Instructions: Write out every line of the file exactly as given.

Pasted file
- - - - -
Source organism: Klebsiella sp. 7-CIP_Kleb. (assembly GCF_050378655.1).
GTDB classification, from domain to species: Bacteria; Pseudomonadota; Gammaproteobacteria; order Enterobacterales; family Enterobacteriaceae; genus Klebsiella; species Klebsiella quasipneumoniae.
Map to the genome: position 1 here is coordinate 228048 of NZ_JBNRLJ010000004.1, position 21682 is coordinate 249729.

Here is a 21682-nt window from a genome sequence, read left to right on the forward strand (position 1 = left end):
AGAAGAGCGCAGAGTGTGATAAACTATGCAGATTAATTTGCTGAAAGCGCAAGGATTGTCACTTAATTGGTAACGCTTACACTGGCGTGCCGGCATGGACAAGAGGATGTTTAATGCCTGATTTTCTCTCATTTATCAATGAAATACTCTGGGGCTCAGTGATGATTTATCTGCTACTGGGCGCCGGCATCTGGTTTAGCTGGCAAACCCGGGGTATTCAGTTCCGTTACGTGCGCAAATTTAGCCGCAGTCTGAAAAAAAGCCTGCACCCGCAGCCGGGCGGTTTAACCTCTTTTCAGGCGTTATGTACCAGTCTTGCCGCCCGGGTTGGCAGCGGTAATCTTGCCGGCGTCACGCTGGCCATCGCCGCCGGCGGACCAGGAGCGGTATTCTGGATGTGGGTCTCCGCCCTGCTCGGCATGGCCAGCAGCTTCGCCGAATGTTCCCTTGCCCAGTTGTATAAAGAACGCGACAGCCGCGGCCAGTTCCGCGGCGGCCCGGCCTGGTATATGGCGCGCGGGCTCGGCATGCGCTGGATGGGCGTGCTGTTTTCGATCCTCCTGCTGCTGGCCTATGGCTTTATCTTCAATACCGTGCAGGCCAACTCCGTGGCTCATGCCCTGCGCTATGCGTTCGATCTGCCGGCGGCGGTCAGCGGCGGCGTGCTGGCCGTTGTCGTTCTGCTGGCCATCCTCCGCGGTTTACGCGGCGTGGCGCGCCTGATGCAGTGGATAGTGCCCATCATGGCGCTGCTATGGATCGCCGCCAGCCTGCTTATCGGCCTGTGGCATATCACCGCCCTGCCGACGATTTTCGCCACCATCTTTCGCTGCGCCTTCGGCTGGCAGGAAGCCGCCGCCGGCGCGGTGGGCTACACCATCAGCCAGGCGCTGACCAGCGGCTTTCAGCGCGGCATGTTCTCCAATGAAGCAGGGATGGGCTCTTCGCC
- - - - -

Source organism: Klebsiella sp. 7-CIP_Kleb. (assembly GCF_050378655.1).
GTDB classification, from domain to species: Bacteria; Pseudomonadota; Gammaproteobacteria; order Enterobacterales; family Enterobacteriaceae; genus Klebsiella; species Klebsiella quasipneumoniae.
Map to the genome: position 1 here is coordinate 228048 of NZ_JBNRLJ010000004.1, position 21682 is coordinate 249729.

Here is a 21682-nt window from a genome sequence, read left to right on the forward strand (position 1 = left end):
AGAAGAGCGCAGAGTGTGATAAACTATGCAGATTAATTTGCTGAAAGCGCAAGGATTGTCACTTAATTGGTAACGCTTACACTGGCGTGCCGGCATGGACAAGAGGATGTTTAATGCCTGATTTTCTCTCATTTATCAATGAAATACTCTGGGGCTCAGTGATGATTTATCTGCTACTGGGCGCCGGCATCTGGTTTAGCTGGCAAACCCGGGGTATTCAGTTCCGTTACGTGCGCAAATTTAGCCGCAGTCTGAAAAAAAGCCTGCACCCGCAGCCGGGCGGTTTAACCTCTTTTCAGGCGTTATGTACCAGTCTTGCCGCCCGGGTTGGCAGCGGTAATCTTGCCGGCGTCACGCTGGCCATCGCCGCCGGCGGACCAGGAGCGGTATTCTGGATGTGGGTCTCCGCCCTGCTCGGCATGGCCAGCAGCTTCGCCGAATGTTCCCTTGCCCAGTTGTATAAAGAACGCGACAGCCGCGGCCAGTTCCGCGGCGGCCCGGCCTGGTATATGGCGCGCGGGCTCGGCATGCGCTGGATGGGCGTGCTGTTTTCGATCCTCCTGCTGCTGGCCTATGGCTTTATCTTCAATACCGTGCAGGCCAACTCCGTGGCTCATGCCCTGCGCTATGCGTTCGATCTGCCGGCGGCGGTCAGCGGCGGCGTGCTGGCCGTTGTCGTTCTGCTGGCCATCCTCCGCGGTTTACGCGGCGTGGCGCGCCTGATGCAGTGGATAGTGCCCATCATGGCGCTGCTATGGATCGCCGCCAGCCTGCTTATCGGCCTGTGGCATATCACCGCCCTGCCGACGATTTTCGCCACCATCTTTCGCTGCGCCTTCGGCTGGCAGGAAGCCGCCGCCGGCGCGGTGGGCTACACCATCAGCCAGGCGCTGACCAGCGGCTTTCAGCGCGGCATGTTCTCCAATGAAGCAGGGATGGGCTCTTCGCC